Endpoints are used in clinical trials to measure exactly how safe and effective a new drug is to help decide whether or not it should be approved. These may measure the survival rate of patients that use the drug, record the frequency of side effects, or identify the best dose to use. At each stage of the clinical trial process, new endpoints will be set that the new treatment must meet before being allowed onto the market.
These are two popular endpoints used during clinical trials, particularly those investigating new cancer drugs. Overall survival measures the percentage of study participants that survive for a set period of time after diagnosis or the initiation of treatment, and boosting this is the best way to prove that a drug is effective. Progression-free survival tracks how long during and after treatment a patient’s disease doesn’t get worse, and it is the next best endpoint for a drug to meet.
Any untoward or unfavorable medical occurrence in a clinical research study participant, including any abnormal sign (e.g. abnormal physical exam or laboratory finding), symptom, or disease, temporally associated with the participants’ involvement in the research, whether or not considered related to participation in the research. Serious Adverse Event (SAE) includes any AD that
- Results in death
- Is life threatening, or places the participant at immediate risk of death from the event as it occurred
- Requires or prolongs hospitalization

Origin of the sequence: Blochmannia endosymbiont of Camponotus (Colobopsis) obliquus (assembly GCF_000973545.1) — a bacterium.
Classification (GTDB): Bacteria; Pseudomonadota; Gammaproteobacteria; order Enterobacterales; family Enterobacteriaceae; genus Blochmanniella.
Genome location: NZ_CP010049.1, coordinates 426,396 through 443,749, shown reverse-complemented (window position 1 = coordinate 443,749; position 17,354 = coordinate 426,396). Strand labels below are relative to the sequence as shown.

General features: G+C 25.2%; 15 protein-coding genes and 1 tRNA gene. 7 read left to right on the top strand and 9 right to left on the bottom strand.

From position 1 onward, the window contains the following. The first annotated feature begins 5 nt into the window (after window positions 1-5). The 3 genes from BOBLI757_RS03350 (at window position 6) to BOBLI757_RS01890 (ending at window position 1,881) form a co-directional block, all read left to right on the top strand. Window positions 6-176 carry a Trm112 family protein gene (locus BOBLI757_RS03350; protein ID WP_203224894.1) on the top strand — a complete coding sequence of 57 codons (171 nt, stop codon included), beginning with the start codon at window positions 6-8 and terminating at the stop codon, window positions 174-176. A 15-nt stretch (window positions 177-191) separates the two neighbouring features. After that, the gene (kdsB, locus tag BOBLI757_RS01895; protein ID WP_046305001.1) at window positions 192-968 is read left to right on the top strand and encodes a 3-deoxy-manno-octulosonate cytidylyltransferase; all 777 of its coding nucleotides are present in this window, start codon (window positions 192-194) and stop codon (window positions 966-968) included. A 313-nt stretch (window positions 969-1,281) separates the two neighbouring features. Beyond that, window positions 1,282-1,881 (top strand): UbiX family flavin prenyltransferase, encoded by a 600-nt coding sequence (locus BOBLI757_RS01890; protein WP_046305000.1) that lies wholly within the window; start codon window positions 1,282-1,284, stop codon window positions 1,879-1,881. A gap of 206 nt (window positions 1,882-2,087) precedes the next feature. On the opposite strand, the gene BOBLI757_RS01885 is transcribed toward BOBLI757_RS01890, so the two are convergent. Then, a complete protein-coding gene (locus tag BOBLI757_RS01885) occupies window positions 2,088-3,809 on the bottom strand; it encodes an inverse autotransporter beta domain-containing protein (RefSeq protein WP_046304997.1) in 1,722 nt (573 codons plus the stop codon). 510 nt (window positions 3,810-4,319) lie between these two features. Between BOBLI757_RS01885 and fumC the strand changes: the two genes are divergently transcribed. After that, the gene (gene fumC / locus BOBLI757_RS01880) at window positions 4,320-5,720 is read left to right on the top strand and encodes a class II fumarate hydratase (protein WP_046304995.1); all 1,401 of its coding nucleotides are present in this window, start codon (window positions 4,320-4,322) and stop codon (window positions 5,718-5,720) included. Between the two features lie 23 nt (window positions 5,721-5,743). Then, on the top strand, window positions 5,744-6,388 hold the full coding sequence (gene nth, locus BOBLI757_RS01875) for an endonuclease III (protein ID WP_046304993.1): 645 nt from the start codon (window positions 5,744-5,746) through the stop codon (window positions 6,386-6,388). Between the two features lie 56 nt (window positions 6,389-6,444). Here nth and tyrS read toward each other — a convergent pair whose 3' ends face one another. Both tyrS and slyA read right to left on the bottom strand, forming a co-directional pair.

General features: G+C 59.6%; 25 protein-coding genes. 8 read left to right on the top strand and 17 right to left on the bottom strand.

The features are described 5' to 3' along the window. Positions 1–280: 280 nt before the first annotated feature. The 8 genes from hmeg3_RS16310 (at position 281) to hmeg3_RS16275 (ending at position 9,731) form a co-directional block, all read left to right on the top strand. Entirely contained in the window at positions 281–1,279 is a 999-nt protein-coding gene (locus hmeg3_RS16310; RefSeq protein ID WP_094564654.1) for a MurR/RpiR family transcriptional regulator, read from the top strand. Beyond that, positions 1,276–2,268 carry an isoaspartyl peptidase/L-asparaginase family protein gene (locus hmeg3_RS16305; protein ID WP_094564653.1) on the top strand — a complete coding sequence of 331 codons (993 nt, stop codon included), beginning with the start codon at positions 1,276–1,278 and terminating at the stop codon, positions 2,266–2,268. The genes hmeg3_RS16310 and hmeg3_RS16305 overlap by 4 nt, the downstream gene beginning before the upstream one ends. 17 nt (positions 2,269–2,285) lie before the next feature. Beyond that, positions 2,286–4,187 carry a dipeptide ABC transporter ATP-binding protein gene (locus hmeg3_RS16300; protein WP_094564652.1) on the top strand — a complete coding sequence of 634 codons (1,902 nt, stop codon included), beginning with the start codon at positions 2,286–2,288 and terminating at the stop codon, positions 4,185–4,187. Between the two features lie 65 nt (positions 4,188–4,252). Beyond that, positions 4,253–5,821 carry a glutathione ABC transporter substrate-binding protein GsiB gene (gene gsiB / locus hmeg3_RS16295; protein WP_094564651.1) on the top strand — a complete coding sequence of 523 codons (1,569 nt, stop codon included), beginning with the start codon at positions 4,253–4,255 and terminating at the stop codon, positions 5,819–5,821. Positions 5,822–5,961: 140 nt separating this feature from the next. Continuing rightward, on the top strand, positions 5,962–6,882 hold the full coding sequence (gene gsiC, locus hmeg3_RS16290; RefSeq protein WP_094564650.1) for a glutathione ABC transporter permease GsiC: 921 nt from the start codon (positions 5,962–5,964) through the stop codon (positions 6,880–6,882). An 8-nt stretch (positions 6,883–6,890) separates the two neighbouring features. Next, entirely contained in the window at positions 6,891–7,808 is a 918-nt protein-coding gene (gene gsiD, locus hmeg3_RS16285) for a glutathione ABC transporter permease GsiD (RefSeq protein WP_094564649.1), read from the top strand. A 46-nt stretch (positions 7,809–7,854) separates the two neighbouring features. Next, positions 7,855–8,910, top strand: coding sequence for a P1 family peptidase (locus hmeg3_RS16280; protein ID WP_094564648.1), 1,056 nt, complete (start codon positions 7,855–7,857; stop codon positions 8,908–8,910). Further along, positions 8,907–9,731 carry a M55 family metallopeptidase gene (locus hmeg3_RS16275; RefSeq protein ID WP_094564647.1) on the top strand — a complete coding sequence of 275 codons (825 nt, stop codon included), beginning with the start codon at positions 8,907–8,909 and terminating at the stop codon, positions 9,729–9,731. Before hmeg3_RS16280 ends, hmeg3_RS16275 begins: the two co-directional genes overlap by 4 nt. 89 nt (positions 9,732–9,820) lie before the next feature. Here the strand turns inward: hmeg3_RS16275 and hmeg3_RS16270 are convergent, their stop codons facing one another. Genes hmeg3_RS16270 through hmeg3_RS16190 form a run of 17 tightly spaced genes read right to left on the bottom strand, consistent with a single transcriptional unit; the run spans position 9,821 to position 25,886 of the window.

- Causes persistent or significant disability or incapacity
- Results in congenital anomalies or birth defects
- Is another condition which investigators judge to represent significant hazards
A group or subgroup of participants in a clinical trial that receives a specific intervention/treatment, or no intervention, according to the trial’s protocol.
The number of participants in a clinical study. The “estimated” enrollment is the target number of participants that the researchers need for the study.
An inactive substance or treatment that looks the same as, and is given in the same way as, an active drug or intervention/treatment being studied.
Indication that the clinical trial intervention produces a desired therapeutic effect on the disease or condition under investigation.
The process of assigning clinical trial participants to treatment or control groups using an element of chance to determine the assignments in order to reduce bias.
As the USA’s equivalent of the EMA, the FDA ensures that new foods, drugs, and cosmetics are safe and effective for use. It also regulates the manufacturing, marketing, and distribution of tobacco to reduce its use by minors. If a particular disease is underserved and patients require new medications as soon as possible, the FDA can also speed up the approval of new drugs by awarding Fast-Track or Orphan Drug Designations.